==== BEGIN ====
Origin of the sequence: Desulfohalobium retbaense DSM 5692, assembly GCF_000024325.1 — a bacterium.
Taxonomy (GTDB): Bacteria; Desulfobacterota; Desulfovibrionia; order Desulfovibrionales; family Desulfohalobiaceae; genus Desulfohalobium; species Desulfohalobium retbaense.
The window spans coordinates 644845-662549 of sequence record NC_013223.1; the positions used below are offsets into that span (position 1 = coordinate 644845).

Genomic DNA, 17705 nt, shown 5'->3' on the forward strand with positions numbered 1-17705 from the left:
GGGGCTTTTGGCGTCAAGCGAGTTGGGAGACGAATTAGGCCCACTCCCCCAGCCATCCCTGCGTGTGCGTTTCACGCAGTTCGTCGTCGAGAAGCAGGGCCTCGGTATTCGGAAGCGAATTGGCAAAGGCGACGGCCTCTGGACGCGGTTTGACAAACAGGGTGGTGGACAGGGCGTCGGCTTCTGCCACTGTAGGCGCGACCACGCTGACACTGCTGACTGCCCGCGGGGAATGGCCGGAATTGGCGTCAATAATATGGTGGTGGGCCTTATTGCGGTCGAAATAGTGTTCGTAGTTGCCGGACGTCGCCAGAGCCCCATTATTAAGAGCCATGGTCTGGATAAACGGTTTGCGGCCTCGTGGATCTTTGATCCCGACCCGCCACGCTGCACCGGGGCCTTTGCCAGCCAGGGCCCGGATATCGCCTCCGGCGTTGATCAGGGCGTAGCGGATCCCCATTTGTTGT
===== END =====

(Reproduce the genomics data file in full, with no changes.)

Origin of the sequence: Desulfohalobium retbaense DSM 5692, assembly GCF_000024325.1 — a bacterium.
Taxonomy (GTDB): Bacteria; Desulfobacterota; Desulfovibrionia; order Desulfovibrionales; family Desulfohalobiaceae; genus Desulfohalobium; species Desulfohalobium retbaense.
The window spans coordinates 644845-662549 of sequence record NC_013223.1; the positions used below are offsets into that span (position 1 = coordinate 644845).

Genomic DNA, 17705 nt, shown 5'->3' on the forward strand with positions numbered 1-17705 from the left:
GGGGCTTTTGGCGTCAAGCGAGTTGGGAGACGAATTAGGCCCACTCCCCCAGCCATCCCTGCGTGTGCGTTTCACGCAGTTCGTCGTCGAGAAGCAGGGCCTCGGTATTCGGAAGCGAATTGGCAAAGGCGACGGCCTCTGGACGCGGTTTGACAAACAGGGTGGTGGACAGGGCGTCGGCTTCTGCCACTGTAGGCGCGACCACGCTGACACTGCTGACTGCCCGCGGGGAATGGCCGGAATTGGCGTCAATAATATGGTGGTGGGCCTTATTGCGGTCGAAATAGTGTTCGTAGTTGCCGGACGTCGCCAGAGCCCCATTATTAAGAGCCATGGTCTGGATAAACGGTTTGCGGCCTCGTGGATCTTTGATCCCGACCCGCCACGCTGCACCGGGGCCTTTGCCAGCCAGGGCCCGGATATCGCCTCCGGCGTTGATCAGGGCGTAGCGGATCCCCATTTGTTGT